This is adapted from a presentation I recently gave at a Worldwide Employee Benefits (WEB) Chicago West Monthly Meeting. The topic of this meeting was, “Becoming an Employer of Choice through Strategic Benefit Design & Communication.” I was excited for this event, because I don’t usually meet with an audience made up entirely of benefits professionals. My audiences typically consist of human resource professionals across the various HR disciplines, so I had to be in a benefits state of mind for an all-benefits group.
When we work with our clients to develop a solution or make an improvement, my team and I like to use the phrase “better practice” rather than “best practice.”
By that I don’t mean that you should settle for a mediocre solution for the HR issues you’re addressing. On the contrary, “better practice” means continuously improving.
The phrase “best practice” can cause people to forget that the best solution at the moment will not always be the best over time. Times change, organizations change, and most importantly, the workforce changes.
The phrase “better practice” takes all that into account, emphasizing the importance of continuous evolution. It’s key to implement the “better practice” mindset, especially in the context of employee benefits and the employer-employee relationship.
In the past, the employer-employee relationship has heavily focused on salary and benefits in exchange for work. However, it is now becoming increasingly clear that employers cannot stop at tangible benefits if they expect to be able to attract and retain the right talent.
What’s the better practice here? Improving your EVP—your Employee Value Proposition.
An EVP is defined as everything, both tangible and intangible, that an employer provides its employees in exchange for the value employees contribute to the organization. That means, in addition to compensation and benefits, also providing the following:
● Challenging and meaningful work
● Opportunity for personal achievement
● Appealing organizational culture
● Career development
● Pride-inducing set of workplace values
● And more
In other words, compensation and benefits, in the traditional sense, are just the beginning. By providing your employees with more than traditional benefits, you give them the additional tools they need in order to succeed at work and life.
A comprehensive EVP can do these things:
● Help attract and retain talent
● Foster employee engagement
● Give the company a competitive edge
● Create a strong people brand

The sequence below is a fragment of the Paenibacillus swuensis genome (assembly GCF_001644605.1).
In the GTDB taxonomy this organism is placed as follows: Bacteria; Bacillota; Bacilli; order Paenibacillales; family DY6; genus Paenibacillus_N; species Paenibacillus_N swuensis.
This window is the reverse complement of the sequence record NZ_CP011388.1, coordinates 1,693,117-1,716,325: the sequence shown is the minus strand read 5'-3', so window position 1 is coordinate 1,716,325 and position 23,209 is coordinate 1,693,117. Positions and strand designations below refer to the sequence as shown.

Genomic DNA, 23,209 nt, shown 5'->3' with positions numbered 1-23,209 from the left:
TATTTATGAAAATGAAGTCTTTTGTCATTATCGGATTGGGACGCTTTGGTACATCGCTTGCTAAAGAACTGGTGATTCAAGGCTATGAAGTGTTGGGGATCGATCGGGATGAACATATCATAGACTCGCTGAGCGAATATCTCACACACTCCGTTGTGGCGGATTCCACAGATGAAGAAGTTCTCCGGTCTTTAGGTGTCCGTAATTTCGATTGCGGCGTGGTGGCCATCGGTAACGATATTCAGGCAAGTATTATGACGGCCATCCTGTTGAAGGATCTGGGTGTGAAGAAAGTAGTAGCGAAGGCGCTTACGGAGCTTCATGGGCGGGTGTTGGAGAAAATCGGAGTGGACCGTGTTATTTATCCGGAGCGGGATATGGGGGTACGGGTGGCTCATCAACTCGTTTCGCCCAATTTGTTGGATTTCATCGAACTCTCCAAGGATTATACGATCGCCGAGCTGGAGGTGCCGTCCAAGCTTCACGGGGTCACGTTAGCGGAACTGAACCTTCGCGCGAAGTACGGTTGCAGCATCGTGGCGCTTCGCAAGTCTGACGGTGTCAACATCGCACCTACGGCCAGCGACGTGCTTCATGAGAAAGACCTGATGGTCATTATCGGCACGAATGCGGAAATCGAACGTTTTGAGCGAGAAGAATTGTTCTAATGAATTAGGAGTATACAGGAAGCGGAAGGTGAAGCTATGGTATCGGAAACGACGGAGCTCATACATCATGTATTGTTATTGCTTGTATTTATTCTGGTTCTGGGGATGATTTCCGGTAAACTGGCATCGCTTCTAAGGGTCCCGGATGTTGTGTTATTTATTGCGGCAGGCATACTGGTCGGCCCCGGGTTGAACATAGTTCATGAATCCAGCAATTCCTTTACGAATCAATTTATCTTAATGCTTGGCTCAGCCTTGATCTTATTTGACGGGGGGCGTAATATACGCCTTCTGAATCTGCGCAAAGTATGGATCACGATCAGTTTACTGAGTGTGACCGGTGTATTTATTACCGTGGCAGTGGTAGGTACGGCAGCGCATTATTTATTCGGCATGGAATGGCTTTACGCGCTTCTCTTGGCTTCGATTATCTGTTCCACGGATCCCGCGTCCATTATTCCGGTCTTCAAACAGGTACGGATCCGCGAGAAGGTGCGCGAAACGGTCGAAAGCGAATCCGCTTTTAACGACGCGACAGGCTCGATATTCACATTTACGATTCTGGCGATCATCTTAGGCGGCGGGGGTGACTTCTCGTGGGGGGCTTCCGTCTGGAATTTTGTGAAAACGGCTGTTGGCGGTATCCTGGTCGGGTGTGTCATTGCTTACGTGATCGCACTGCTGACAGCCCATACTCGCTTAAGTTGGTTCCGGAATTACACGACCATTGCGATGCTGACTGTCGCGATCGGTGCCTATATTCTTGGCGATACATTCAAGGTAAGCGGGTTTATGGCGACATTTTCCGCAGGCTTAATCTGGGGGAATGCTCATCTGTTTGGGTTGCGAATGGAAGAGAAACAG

● Establish a line-of-sight culture
● And more
With a good EVP—one that clearly lays out what you expect of your employees and what your employees can expect from you—your company will be able to achieve much more than it otherwise could.
Creating your EVP
Although that all might sound complicated, the good news is, your organization already has an EVP! The bad news is that your EVP might need some TLC.
However, refining your EVP may not be as daunting a task as you expect.
Assess: Start by reviewing the total rewards you are currently offering your employees.
Ask: Figure out what your employees really want. Are you offering the right benefits to your workforce? Are you offering the ones you think they want or the ones they actually want?
Prioritize: Consider your priorities: What’s at the top of your list—attracting new talent, retaining proven talent, building your brand (either employee or company, or both) or something else? The key is to decide on the desired outcome, then start building out the steps you’ll have to take to get there.
Putting your EVP in action
Test it: Talk to stakeholders—Leadership, HR, Marketing, Communications and a selection of existing employees. Since the EVP will impact a variety of people, it’s crucial to receive feedback from a diverse group of stakeholders, those people who represent both your present and future workforce. This evaluation process will help you determine what to do to refine both the content and the communication style of your message, making it a better fit for your current and future employees.
Communicate: Once you establish your EVP, make sure the team and the workforce are aware of what it is and how it was created through their feedback and suggestions. It’s important to let them know you listened before you acted, and that they feel good about the process.
What happens now?
Now comes a crucial aspect that is often overlooked: keeping the EVP up-to-date. An EVP is a living thing that you have to feed, water, walk and care for.
It can be all too easy to let years pass without re-evaluating the EVP, so it’s important to find a good system for staying accountable. That might mean instituting a schedule for re-examining the EVP and making adjustments.
Even though shifts, especially in the intangibles offered to employees, might not always occur on a neat, quarterly or yearly schedule, it’s critical to keep the EVP front of mind. Because, even though at this point you’ve established a best practice, the goal is to always be making it better.
As it turns out, the all-benefits audience was excited and receptive to hearing a fresh perspective on total rewards. We had a great discussion, and I look forward to more strategic and creative WEB meetings in the future.